Manhattan (liner)
1932-1953. The Manhattan and the Washington were the two passenger liners of United States Lines (USL) during the 1930s, and they were the first luxury liners built in the United States for service in the North Atlantic since the St. Louis and the St. Paul of 1895. USL, temporarily under the control of Paul W. Chapman, a financial speculator rather than a shipping executive, ordered the Manhattan and Washington as replacements for the larger but overage Leviathan; Chapman expected the two smaller ships to provide a weekly sailing schedule across the North Atlantic, otherwise impossible with the single Leviathan. In a break with previous systems of marine propulsion, the Manhattan and the Washington were fitted with turboclectric drive: the steam turbine moved a generator, whose electricity powered electric motors. Chapman soon went broke, and control of USL passed to the International Mercantile Marine (IMM), which paid the final bills on the construction of the two new vessels. When completed, both ships had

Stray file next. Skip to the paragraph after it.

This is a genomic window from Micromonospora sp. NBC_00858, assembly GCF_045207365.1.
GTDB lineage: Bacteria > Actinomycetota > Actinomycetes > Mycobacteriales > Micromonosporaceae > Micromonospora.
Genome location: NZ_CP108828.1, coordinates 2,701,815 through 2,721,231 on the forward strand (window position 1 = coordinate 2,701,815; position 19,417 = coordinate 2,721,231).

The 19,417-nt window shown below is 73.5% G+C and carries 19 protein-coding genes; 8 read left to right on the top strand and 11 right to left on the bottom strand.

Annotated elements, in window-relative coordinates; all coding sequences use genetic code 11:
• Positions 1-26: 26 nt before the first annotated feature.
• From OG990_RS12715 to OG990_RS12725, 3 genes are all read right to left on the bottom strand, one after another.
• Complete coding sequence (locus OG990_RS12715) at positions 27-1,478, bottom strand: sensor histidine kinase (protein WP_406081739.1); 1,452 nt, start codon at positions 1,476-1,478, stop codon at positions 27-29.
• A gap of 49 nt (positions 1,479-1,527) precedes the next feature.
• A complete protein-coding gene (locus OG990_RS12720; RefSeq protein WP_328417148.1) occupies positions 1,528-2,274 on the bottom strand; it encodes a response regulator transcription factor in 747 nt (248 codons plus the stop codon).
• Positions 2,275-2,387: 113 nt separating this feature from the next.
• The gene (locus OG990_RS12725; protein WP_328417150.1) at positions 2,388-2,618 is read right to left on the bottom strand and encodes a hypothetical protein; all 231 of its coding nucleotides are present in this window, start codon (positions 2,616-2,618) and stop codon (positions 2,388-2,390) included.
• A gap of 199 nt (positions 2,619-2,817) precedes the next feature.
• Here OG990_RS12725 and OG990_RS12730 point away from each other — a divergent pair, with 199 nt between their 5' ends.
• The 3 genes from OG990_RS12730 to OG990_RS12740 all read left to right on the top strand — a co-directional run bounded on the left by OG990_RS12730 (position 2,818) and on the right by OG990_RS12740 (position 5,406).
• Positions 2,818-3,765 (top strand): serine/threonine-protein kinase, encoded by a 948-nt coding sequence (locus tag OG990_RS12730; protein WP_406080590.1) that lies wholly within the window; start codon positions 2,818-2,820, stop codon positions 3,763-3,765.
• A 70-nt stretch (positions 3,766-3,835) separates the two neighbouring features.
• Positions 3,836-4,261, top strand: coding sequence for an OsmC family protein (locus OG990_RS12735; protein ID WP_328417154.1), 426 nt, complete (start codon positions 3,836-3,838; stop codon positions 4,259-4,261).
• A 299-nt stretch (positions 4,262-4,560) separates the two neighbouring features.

Citation: Tacoma Public Library